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Must knows

Useful information when visiting Paris

We have selected some useful information which we are certain will make your Paris experience more comfortable during your stay in one of our apartments. We also invite you to regularly check our Paris blog City Guide Pages. Our local bloggers will keep you up-to-date about everything happening in the beautiful city of Paris.

Emergency numbers

European SOS 112
The number 112 can be dialled to reach emergency services – medical, fire and police – from anywhere in Europe. This Pan-European  emergency number 112 can be called from any telephone (landline, pay phone or mobile cellular phone). Calls are free. Alongside 112, the following emergency numbers are available:

  • 15 – medical emergency
  • 17 – police
  • 18 – fire brigade
  • 115 – social emergency
  • 119 – abused children
  • 116000 – missing children
  • 114 – National centre for emergency calls for deaf and people with hearing problems

It is not possible to call 112 from a mobile phone without a SIM card. In addition to French, the calls can be answered in 40 languages thanks to the help of interpreters.

Source: website European Commission

Best spots for panoramic pictures

Paris is known as the City of Light, and there’s no better place to appreciate its warm glow than high above it all. Whether perched on a precipice over the Champs-Elysees or living the high life atop a modern skyscraper, you’ll get some perspective when you visit these five sites.

A. Montmartre
B. Arab World Institute
C. Arc de Triomphe
D. Montparnasse Tower
E. Eiffel Tower

Top 5 typical Paris Cafés

When in Paris we recommend to drink a coffee or wine on a traditional Parisian terrace with the characteristic French tables and chairs. Enjoy the city atmosphere and watch the people passing by. The cafés also serve lunch, mostly standard French cuisine or something simple like a Croque Monsieur (a toasted cheese and ham sandwich). Here’s our top 5 list of typical Paris Cafés:

  1. Les Deux Magots
    Classical waiters in black and white and a spacious terrace opposite the Saint-Germain-des-Prés church. Les Deux Magots was founded in 1812 at Rue de Buci and transferred to the current place in 1873. The café used to be frequented by artists and writers like Picasso and Hemingway.
    Address: 6 Place Saint-Germain-des-Prés, Paris.
  2. Cafe de Flore
    One of the oldest Art Deco Cafés in Paris, situated across the street from rival Les Deux Magots. Besides coffee they serve a delicious hot chocolate. The café once was visited daily by intellectuals like Jean-Paul Sartre and Simone de Beauvoir.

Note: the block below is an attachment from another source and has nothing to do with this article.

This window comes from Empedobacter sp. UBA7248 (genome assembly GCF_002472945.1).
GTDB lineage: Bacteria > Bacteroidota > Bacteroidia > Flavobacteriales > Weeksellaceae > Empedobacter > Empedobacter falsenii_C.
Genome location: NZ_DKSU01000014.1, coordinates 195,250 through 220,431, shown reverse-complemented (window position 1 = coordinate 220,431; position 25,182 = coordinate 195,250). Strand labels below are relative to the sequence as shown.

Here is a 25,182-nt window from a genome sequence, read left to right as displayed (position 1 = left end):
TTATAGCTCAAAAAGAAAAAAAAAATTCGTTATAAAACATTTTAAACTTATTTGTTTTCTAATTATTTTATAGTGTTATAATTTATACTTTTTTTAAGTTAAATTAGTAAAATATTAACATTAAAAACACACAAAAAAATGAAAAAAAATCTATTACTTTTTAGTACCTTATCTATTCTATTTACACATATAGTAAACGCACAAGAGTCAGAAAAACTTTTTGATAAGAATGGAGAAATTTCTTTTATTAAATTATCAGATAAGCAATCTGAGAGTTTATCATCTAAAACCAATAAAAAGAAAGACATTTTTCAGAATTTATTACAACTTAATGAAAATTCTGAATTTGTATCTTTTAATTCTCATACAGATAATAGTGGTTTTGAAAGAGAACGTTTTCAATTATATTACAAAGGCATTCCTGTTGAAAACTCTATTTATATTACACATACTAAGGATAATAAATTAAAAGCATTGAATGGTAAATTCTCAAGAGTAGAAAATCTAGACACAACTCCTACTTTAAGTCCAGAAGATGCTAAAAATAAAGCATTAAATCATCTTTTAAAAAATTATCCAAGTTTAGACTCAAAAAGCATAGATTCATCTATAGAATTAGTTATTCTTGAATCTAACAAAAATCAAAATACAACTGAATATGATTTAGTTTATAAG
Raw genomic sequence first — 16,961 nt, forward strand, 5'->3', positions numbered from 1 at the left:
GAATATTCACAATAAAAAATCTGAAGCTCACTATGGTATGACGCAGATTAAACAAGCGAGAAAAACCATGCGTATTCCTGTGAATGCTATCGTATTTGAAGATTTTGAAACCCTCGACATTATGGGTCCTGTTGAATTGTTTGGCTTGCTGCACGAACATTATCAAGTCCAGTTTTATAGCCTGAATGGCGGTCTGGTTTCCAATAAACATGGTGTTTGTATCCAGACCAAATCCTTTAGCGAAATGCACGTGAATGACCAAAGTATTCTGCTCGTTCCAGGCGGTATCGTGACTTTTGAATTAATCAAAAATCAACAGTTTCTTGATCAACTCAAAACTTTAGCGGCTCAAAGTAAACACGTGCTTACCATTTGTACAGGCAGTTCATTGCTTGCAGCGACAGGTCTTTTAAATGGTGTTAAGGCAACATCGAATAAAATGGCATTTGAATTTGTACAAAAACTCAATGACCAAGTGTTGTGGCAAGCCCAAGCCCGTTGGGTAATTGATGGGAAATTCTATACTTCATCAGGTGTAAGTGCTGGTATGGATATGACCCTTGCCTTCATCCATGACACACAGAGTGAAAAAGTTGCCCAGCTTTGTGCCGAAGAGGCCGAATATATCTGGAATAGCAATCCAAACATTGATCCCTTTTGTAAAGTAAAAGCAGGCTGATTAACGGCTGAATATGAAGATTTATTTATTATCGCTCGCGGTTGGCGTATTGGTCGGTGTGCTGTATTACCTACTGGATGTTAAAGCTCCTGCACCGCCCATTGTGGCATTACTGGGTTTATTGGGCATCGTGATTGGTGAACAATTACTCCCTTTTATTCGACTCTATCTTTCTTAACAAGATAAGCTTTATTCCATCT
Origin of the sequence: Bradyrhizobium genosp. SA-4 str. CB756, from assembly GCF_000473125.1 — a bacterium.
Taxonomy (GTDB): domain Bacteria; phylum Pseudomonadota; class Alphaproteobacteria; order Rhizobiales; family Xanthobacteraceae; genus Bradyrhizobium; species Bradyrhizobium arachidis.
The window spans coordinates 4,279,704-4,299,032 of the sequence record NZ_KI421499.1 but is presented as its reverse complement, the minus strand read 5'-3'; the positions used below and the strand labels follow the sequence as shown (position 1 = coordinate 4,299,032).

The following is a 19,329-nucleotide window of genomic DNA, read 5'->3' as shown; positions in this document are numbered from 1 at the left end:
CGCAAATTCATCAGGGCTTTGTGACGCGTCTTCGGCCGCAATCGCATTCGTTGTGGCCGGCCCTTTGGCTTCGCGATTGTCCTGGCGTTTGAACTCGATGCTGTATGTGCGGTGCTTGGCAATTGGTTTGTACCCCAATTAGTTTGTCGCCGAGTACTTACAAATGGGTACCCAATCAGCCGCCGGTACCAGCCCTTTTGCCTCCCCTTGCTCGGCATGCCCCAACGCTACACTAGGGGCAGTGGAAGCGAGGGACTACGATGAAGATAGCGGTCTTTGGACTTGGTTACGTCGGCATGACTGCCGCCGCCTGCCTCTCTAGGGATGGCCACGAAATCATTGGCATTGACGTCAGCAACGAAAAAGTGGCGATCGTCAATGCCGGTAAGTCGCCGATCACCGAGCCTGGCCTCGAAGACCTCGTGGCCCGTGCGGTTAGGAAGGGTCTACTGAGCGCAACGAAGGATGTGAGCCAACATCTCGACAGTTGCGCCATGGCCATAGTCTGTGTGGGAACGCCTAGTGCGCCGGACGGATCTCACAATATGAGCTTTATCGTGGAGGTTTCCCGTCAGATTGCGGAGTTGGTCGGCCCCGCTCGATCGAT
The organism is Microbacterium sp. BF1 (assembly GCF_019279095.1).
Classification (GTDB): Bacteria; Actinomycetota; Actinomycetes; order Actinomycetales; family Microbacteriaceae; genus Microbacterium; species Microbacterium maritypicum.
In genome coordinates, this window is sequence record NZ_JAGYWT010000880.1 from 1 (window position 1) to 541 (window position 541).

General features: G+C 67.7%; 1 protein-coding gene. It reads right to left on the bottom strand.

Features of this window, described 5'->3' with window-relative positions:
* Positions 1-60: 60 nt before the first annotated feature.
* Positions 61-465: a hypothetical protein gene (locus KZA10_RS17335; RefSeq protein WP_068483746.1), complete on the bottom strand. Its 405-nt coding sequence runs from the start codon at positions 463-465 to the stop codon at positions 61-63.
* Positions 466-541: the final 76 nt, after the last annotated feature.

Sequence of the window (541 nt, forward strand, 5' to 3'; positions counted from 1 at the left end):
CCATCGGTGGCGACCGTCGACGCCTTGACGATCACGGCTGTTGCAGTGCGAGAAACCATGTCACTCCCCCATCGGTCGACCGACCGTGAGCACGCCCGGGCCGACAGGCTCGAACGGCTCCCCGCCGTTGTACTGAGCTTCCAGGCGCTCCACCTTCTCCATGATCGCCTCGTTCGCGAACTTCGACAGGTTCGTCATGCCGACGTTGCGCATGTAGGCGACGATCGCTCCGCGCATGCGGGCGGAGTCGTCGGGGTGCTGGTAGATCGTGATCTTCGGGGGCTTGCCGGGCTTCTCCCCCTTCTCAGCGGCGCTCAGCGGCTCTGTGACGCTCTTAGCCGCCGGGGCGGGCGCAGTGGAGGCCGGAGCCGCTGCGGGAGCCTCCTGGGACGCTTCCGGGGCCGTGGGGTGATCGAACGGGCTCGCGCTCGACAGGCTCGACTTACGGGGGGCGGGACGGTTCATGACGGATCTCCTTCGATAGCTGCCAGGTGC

Address: 172, Boulevard Saint-Germain, Paris.
  3. Café La Pointe Saint Eustache
    This traditional Paris café is also recommended for lunch. Outside you will find a good people watching terrace. Café La Pointe Saint Eustache is located near Les Halles and next to the Saint Eustache church.
    Address: 1 rue Montorgueil, Paris.
  4. Café Delmas
    Have a coffee, breakfast or a cocktail at happy hour (7 – 9 pm) on the terrace and soak up the street atmosphere. Café Delmas is situated in the heart of the Mouffetard Quarter and near the Panthéon.
    Address: Place de la Contrescarpe, Paris.
  5. Le Select
    Besides a classic café, Le Select is also a good brasserie, a traditional Parisian bistro. Take a seat on the terrace outside where once Hemingway, Picasso and Henry Miller had their coffee or wine in the sun.
    Address: 99 Boulevard du Montparnasse, Paris.

Cafe de Flore, Paris.

Café La Pointe Saint Eustache, Paris.

Café Delmas, Paris.

Interesting Paris facts

  • The Eiffel Tower was originally intended to last 20 years before being torn down. But because of it’s height the tower was ideal for antennas, used for radio transmissions, which was the reason the Eiffel Tower was allowed to stay.
  • The Eiffel Tower was built by Gustave Eiffel for the World Exhibition in 1889 and the tallest structure in the world until the Chrysler Building in New York was completed in 1930.
  • The ancient Egyptian obelisk on Place de la Concorde was offered by Egypt to the French in 1829. The obelisk once marked the entrance to the Luxor Temple.
  • The point of the Luxor Obelisk (Place de La Concorde) indicated international time, making it the largest sundial in the world.
  • Why is Paris called City of Lights? It has nothing to do with the power used to illuminate the Eiffel Tower or the streetlights of the city. Lights in this case, means intellectuals, referring to the high-concentration of writers, artists and academics that have always been drawn to the city.
  • Despite its name, Pont Neuf (New Bridge) is the oldest of the Paris bridges, inaugurated in 1607. The road on the bridge was the first in Paris with pavements separating pedestrians and traffic.